It’s bizzaro world in the Aussie market today. Financial shares got a boost from a merger bid. The Prime Minister moves down the track toward price controls to bring local petrol down during a global oil crunch. And the RBA says only “risky borrowers” are facing tighter credit conditions these days.
Is everyone living in fantasy land around here?
Local stocks got a boost yesterday (especially the financial shares) by insurance giant QBE’s $7.4 billion bid for IAG. Meanwhile, the Age reports that ANZ (ASX: ANZ) was loaning money to a Melbourne broker with a similar business model to Opes Prime at the same time Opes was imploding.
“ANZ offered as much as $1.5 billion to companies associated with stock lender Chimaera Capital during February as pressure mounted on two other bank clients with similar business models,” reports Marc Moncrief in today’s Age. Hmm. That’s an interesting business decision.
When something is not quite right with a business, it sometimes shows up in the chart before it shows up in the paper. Don’t ask us precisely how this happens. But it is one of the great benefits of market pricing.
Though not perfect, the market price reflects the collected knowledge of all the buyers and sellers in a market. An efficient market-and not all markets are efficient, and even efficient markets are not always efficient-will tell you more about what’s going on with a business than any one person can tell you. All you have to do is look at the price and the chart.
Our chart guy sits about four feet away. We asked him to take a look at the financials and ANZ and tell us what he saw.
“They all have been hammered since October 2007,” Gabriel Andre writes. “The whole sector has fallen lower as the figures of losses generated by the credit and financial crisis were revealed. In the US and in Europe, several banks and financial institutions have already collapsed.” And locally?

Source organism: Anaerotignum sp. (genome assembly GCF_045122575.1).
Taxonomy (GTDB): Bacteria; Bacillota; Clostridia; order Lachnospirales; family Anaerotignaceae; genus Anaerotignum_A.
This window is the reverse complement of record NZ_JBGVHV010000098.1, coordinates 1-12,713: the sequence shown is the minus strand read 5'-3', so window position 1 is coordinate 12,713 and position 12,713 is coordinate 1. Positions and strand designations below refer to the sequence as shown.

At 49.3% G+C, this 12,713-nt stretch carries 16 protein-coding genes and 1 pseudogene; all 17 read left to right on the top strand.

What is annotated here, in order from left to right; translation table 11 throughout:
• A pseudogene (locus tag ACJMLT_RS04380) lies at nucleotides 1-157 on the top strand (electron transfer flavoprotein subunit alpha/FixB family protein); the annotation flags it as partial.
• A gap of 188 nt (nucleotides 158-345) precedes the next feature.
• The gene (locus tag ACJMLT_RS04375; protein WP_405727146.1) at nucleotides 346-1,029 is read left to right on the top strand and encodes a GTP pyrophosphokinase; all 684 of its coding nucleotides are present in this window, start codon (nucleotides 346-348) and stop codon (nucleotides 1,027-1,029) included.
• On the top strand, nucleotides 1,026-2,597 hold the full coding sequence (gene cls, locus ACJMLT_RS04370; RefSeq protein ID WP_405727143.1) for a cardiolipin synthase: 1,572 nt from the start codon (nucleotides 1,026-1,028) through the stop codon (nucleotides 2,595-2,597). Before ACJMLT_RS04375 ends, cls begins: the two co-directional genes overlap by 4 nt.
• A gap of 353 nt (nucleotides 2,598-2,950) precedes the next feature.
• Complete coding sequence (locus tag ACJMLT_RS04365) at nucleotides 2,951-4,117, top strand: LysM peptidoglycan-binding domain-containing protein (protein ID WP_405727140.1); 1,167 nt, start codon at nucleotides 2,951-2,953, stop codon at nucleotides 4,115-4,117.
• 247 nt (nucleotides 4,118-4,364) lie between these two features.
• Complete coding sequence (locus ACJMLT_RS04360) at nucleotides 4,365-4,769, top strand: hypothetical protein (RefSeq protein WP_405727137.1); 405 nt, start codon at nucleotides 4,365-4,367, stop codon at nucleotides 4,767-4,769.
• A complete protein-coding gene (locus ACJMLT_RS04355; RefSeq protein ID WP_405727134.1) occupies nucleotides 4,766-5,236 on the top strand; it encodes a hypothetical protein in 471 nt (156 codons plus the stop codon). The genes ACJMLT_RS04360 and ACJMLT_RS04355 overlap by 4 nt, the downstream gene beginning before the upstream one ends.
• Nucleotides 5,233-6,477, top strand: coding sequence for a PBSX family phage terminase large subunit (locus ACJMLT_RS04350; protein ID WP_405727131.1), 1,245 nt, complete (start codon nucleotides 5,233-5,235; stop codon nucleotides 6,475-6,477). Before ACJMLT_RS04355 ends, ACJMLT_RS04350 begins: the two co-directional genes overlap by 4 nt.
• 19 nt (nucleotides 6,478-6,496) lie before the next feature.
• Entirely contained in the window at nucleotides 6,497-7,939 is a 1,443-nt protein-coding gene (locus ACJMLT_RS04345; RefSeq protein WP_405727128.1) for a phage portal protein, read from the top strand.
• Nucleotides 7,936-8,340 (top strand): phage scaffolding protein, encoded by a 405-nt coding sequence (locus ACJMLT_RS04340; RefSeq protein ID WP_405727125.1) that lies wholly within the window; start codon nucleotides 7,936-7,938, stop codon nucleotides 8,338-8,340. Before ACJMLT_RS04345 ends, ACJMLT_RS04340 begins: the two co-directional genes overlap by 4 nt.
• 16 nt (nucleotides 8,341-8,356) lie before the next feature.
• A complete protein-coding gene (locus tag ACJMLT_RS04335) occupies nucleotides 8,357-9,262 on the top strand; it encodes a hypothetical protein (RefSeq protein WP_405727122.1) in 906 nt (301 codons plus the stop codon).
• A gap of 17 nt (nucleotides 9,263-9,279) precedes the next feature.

“In Australia, banks were obviously less exposed to the subprime risks but also face the growing mistrust of the world financial system. The ASX financial stocks are therefore in a painful configuration. Fundamentally, no recently released or coming news or data are potentially supportive for this sector. However technically, investors can take advantage of rebounds and countertrends.”
Gabriel makes a good a point. In terms of improving business conditions, it’s hard to think of a good reason why bank earnings will go up in 2008. But large blue chip shares have large institutional investors. These investors often look for attractive entry points in which to establish long-term positions.
That doesn’t mean it’s a good idea, mind you. But there’s a plodding method to their investment madness, and the chart informs that method. Gabriel used our new charting software to take a look at ANZ.
“The stock recently failed to rebound beyond the 61.8% Fibonacci retracement of the fall between the high of February 4 at 27.5 and the low of March 11 at 19.5. The price came back around the 20 level. However the short-term seems to be oversold. The Stochastic Oscillator is at its lower levels and the %K line is rising above the %D line, which are bullish signals as they detect turning points. The next main resistance is the 61.8% retracement at 24.5, whereas the main support is at 19.5, the low posted in March.”